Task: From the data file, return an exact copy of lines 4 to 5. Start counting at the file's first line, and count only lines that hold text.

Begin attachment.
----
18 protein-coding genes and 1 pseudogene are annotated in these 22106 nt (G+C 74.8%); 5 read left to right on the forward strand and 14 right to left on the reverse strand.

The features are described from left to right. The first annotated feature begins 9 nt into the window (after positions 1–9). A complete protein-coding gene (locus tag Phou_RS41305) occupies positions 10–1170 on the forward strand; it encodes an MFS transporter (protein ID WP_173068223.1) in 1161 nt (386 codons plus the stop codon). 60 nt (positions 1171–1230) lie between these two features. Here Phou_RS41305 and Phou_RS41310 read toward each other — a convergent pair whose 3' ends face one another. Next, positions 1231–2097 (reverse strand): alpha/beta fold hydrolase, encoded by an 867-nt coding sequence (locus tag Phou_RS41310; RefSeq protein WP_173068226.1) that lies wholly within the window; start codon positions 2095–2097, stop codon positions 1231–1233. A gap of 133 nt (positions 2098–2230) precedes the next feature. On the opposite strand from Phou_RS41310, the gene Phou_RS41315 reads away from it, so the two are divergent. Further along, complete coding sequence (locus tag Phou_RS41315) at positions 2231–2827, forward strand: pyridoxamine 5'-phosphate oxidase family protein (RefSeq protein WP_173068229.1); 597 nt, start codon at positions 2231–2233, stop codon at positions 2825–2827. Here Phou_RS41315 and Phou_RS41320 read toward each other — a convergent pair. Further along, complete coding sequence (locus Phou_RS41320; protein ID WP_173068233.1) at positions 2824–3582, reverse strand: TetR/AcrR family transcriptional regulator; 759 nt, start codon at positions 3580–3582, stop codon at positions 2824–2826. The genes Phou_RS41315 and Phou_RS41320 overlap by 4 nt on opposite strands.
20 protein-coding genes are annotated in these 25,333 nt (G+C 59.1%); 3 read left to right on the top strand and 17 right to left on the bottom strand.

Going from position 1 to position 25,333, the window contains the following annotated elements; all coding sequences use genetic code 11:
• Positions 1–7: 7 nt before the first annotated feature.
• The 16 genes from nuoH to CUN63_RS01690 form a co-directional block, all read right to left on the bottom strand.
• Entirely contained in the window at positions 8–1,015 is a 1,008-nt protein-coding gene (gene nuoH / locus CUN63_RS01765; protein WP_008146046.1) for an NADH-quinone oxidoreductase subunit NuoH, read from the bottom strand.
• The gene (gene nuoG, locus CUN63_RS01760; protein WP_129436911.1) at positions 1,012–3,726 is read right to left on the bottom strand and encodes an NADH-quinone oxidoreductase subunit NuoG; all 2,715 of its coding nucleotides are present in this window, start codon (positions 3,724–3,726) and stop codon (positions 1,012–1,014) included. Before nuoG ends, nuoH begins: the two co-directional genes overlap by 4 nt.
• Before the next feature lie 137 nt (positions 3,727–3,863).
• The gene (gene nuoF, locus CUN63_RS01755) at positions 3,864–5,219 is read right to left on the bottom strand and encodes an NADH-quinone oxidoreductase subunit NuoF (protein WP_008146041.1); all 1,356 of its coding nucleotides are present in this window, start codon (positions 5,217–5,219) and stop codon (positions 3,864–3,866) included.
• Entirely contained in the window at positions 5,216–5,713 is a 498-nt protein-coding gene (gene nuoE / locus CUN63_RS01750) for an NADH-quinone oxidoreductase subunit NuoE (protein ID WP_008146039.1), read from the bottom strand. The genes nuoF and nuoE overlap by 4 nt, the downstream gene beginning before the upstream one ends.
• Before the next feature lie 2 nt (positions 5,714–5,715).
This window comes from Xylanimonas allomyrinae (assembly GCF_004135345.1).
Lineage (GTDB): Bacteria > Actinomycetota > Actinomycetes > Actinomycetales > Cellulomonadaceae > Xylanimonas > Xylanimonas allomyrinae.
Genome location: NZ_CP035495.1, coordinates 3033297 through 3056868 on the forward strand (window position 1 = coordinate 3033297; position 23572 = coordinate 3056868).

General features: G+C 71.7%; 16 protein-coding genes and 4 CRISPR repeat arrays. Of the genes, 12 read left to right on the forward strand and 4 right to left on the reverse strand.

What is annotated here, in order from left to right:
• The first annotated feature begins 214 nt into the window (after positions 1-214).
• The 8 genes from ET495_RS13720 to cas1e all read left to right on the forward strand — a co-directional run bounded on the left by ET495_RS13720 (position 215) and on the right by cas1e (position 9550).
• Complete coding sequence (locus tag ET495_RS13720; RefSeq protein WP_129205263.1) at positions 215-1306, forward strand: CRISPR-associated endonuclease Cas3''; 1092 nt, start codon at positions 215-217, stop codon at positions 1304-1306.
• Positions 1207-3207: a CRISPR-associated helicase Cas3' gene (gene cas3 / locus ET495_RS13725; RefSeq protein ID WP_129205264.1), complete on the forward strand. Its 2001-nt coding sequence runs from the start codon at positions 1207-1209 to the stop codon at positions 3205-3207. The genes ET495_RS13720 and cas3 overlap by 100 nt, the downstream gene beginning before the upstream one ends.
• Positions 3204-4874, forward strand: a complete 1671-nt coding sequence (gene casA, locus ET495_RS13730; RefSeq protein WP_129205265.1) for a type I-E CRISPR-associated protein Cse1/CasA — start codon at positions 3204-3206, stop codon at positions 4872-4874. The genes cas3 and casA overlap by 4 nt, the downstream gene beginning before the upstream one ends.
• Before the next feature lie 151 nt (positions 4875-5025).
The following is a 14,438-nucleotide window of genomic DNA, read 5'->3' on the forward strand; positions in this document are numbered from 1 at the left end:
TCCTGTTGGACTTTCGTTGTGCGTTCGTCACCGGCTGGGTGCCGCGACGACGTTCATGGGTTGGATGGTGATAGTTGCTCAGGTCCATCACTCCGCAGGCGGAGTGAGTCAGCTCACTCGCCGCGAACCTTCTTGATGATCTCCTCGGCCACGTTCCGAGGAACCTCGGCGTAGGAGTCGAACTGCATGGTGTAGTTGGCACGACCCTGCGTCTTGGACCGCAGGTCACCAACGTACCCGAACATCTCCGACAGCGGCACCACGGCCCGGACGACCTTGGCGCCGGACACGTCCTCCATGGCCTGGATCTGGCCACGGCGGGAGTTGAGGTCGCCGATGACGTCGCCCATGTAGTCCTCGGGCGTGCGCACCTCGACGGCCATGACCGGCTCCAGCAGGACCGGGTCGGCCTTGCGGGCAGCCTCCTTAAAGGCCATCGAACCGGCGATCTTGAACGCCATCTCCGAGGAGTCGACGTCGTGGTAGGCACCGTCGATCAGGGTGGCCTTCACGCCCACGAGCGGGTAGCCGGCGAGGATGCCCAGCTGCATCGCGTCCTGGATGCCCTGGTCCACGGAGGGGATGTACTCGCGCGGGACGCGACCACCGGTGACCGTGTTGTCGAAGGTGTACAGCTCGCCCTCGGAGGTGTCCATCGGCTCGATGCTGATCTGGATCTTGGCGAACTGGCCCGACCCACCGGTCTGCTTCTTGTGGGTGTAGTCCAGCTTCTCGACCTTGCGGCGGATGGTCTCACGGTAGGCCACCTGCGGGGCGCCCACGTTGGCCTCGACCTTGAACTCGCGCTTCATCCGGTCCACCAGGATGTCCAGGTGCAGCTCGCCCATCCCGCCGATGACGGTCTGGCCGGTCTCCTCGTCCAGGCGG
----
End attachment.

Going from position 1 to position 25,333, the window contains the following annotated elements; all coding sequences use genetic code 11:
• Positions 1–7: 7 nt before the first annotated feature.